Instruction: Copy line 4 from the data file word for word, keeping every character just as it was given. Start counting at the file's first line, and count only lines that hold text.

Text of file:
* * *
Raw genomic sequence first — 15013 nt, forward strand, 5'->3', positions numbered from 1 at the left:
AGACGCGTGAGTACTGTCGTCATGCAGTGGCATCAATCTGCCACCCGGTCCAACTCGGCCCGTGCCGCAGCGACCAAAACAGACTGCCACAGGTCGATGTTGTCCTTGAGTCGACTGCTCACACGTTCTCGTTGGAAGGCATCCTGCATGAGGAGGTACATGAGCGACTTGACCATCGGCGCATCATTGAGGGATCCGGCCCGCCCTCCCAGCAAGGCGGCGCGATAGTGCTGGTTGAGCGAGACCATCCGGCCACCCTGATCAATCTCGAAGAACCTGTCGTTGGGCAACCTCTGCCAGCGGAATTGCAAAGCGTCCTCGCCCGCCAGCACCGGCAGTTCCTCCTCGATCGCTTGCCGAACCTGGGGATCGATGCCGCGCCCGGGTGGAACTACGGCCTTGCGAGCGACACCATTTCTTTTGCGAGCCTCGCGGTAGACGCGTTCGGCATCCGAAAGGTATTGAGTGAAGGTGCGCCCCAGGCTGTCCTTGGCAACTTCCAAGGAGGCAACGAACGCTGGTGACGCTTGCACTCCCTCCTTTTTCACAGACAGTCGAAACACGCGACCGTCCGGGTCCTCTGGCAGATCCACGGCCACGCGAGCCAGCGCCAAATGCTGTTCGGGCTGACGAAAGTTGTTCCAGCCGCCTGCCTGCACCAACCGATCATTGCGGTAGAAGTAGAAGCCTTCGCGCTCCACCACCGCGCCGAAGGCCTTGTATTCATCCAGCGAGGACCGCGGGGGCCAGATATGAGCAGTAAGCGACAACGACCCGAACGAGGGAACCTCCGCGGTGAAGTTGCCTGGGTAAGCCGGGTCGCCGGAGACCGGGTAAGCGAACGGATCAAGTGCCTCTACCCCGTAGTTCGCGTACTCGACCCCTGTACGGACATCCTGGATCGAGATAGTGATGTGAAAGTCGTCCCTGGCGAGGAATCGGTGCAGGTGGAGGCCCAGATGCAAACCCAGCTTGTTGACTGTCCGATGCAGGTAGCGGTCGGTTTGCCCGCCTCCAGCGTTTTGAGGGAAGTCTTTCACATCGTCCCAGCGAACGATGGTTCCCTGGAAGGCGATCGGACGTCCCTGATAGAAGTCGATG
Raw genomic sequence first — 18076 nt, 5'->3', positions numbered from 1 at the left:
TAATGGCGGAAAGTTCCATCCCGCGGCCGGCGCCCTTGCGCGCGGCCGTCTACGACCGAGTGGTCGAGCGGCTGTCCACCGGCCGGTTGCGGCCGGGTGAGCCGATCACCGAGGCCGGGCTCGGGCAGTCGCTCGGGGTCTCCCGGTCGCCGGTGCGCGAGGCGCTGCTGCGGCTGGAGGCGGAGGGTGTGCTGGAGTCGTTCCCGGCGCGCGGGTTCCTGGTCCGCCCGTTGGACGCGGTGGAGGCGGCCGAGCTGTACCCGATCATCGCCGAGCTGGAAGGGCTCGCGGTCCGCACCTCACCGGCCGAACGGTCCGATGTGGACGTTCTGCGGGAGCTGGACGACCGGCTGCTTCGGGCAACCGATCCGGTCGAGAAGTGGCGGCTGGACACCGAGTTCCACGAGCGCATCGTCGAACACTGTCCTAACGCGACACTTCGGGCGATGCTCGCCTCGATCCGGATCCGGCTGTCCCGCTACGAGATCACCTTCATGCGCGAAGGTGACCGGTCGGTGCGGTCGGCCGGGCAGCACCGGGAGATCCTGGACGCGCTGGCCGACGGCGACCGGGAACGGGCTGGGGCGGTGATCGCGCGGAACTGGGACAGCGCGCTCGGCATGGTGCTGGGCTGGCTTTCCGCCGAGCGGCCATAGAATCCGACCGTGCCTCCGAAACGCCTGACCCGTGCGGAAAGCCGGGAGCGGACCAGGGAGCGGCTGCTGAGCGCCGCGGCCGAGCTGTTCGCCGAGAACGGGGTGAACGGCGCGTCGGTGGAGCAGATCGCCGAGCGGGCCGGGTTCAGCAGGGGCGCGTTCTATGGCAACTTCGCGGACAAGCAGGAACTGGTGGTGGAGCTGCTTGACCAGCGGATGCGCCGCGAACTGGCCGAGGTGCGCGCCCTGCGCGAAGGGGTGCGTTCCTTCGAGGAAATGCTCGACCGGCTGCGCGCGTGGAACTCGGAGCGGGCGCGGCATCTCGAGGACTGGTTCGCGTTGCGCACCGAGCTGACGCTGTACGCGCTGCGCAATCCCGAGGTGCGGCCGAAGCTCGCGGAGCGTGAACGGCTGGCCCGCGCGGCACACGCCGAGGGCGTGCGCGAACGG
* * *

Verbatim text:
TAATGGCGGAAAGTTCCATCCCGCGGCCGGCGCCCTTGCGCGCGGCCGTCTACGACCGAGTGGTCGAGCGGCTGTCCACCGGCCGGTTGCGGCCGGGTGAGCCGATCACCGAGGCCGGGCTCGGGCAGTCGCTCGGGGTCTCCCGGTCGCCGGTGCGCGAGGCGCTGCTGCGGCTGGAGGCGGAGGGTGTGCTGGAGTCGTTCCCGGCGCGCGGGTTCCTGGTCCGCCCGTTGGACGCGGTGGAGGCGGCCGAGCTGTACCCGATCATCGCCGAGCTGGAAGGGCTCGCGGTCCGCACCTCACCGGCCGAACGGTCCGATGTGGACGTTCTGCGGGAGCTGGACGACCGGCTGCTTCGGGCAACCGATCCGGTCGAGAAGTGGCGGCTGGACACCGAGTTCCACGAGCGCATCGTCGAACACTGTCCTAACGCGACACTTCGGGCGATGCTCGCCTCGATCCGGATCCGGCTGTCCCGCTACGAGATCACCTTCATGCGCGAAGGTGACCGGTCGGTGCGGTCGGCCGGGCAGCACCGGGAGATCCTGGACGCGCTGGCCGACGGCGACCGGGAACGGGCTGGGGCGGTGATCGCGCGGAACTGGGACAGCGCGCTCGGCATGGTGCTGGGCTGGCTTTCCGCCGAGCGGCCATAGAATCCGACCGTGCCTCCGAAACGCCTGACCCGTGCGGAAAGCCGGGAGCGGACCAGGGAGCGGCTGCTGAGCGCCGCGGCCGAGCTGTTCGCCGAGAACGGGGTGAACGGCGCGTCGGTGGAGCAGATCGCCGAGCGGGCCGGGTTCAGCAGGGGCGCGTTCTATGGCAACTTCGCGGACAAGCAGGAACTGGTGGTGGAGCTGCTTGACCAGCGGATGCGCCGCGAACTGGCCGAGGTGCGCGCCCTGCGCGAAGGGGTGCGTTCCTTCGAGGAAATGCTCGACCGGCTGCGCGCGTGGAACTCGGAGCGGGCGCGGCATCTCGAGGACTGGTTCGCGTTGCGCACCGAGCTGACGCTGTACGCGCTGCGCAATCCCGAGGTGCGGCCGAAGCTCGCGGAGCGTGAACGGCTGGCCCGCGCGGCACACGCCGAGGGCGTGCGCGAACGG